Monday, December 10, 2018

Gespalt DIY Water Rocket Altimeter

Welcome to Gespalt, a water-rocket altimeter that you can build yourself for less than $10 (USD).

Why would you want to build one? And how hard would it be? Read on to find out how Gespalt lets you take water rockets to the next level (hah!) and how easy it is to get started.


Why?

Because water rockets are AWESOME! But as soon as you launch your first one, the questions come bursting out of you:
  • If I use fizzy pop instead of water, will it go higher?
  • If I add more water - or less water - will it go higher?
  • If I strap a rock onto the nose, will it go higher?
  • If I make a sharp nosecone, will it go higher?
  • If I add fins, will it go higher?
So you start trying out these ideas, but it's hard to tell exactly how high your rocket went each time. And after spending hours making a beautiful nosecone and fins, you see your beautiful rocket now streaks smoothly into the sky! But seconds later, you find that it also streaks smoothly into the ground, destroying all your hard work in a spectacular high speed crash. 

And so another budding engineer goes and plays stupid games on their phone, instead of changing the world.

But what if there was something that showed exactly how high your water rocket went? And maybe that something could also trigger a parachute - or wings or something - so it didn't destroy itself every launch? And if it only cost ten bucks, it wouldn't make too much of a dent in your pocket money. 

Best of all, as well learning about rockets, you'd learn how to make micro-controllers do really cool things! Maybe water rockets CAN be more fun than Candy Crush...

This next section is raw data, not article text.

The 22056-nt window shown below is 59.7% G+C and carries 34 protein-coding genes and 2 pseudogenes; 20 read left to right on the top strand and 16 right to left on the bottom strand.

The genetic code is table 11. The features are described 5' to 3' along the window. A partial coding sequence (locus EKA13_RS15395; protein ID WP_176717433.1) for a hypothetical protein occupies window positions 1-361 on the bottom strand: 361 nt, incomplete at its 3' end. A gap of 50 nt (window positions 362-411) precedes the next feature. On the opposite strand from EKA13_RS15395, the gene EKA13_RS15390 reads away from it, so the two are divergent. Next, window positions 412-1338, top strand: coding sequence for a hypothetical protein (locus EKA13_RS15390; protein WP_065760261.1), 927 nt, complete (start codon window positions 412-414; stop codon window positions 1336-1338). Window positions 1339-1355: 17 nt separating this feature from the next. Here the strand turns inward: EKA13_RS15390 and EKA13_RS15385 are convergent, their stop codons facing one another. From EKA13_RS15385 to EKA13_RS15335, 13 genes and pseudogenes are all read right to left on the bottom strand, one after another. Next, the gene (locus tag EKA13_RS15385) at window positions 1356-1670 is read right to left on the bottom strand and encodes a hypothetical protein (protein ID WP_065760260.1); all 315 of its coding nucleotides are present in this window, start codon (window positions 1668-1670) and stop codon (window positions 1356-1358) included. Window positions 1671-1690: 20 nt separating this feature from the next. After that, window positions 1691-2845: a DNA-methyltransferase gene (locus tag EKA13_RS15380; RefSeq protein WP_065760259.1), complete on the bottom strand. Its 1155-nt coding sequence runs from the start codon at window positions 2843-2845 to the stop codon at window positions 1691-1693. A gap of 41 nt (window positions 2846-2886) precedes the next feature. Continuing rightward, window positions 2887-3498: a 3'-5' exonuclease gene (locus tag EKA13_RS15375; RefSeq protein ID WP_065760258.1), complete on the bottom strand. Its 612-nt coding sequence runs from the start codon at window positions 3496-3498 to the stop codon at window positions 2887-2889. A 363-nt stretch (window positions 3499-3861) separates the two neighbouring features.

But Why Gespalt?

Yes, it's an awful name (from Greg's ESP8266 ALTimeter), but the project has to be called something. And I like that you can see "ge-splat" if you squint, which is what will happen to your water rocket if you don't have a Gespalt.

How?

Easy! First, you order a handful of bits and pieces on the internet - and wait patiently for them to arrive. Then you need a steady hand to solder about 15 connections, and finally you download some free software so you can program the micro-controller. 

You will also need access to a soldering iron, a computer, and a few common tools. If you can't borrow a soldering iron, you can buy your own for under $10, and most households have everything else you need.

I'll lead you through each step, explaining how everything works and how they go together. If you are new to electronics and programming, don't worry - making a Gespalt is a great way to dip your toe in the water.

Sounds fun? Then let's get started!

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